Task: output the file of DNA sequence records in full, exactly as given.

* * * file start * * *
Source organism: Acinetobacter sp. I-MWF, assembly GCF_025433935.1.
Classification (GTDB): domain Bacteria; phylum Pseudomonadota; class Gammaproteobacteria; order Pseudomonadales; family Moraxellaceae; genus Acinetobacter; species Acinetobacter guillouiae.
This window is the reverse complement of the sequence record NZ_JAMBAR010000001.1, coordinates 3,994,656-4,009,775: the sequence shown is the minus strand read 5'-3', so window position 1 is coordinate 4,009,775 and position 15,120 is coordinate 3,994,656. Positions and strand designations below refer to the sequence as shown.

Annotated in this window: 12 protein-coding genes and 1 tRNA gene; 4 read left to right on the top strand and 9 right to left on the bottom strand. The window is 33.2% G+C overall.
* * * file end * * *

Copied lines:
Source organism: Acinetobacter sp. I-MWF, assembly GCF_025433935.1.
Classification (GTDB): domain Bacteria; phylum Pseudomonadota; class Gammaproteobacteria; order Pseudomonadales; family Moraxellaceae; genus Acinetobacter; species Acinetobacter guillouiae.
This window is the reverse complement of the sequence record NZ_JAMBAR010000001.1, coordinates 3,994,656-4,009,775: the sequence shown is the minus strand read 5'-3', so window position 1 is coordinate 4,009,775 and position 15,120 is coordinate 3,994,656. Positions and strand designations below refer to the sequence as shown.

Annotated in this window: 12 protein-coding genes and 1 tRNA gene; 4 read left to right on the top strand and 9 right to left on the bottom strand. The window is 33.2% G+C overall.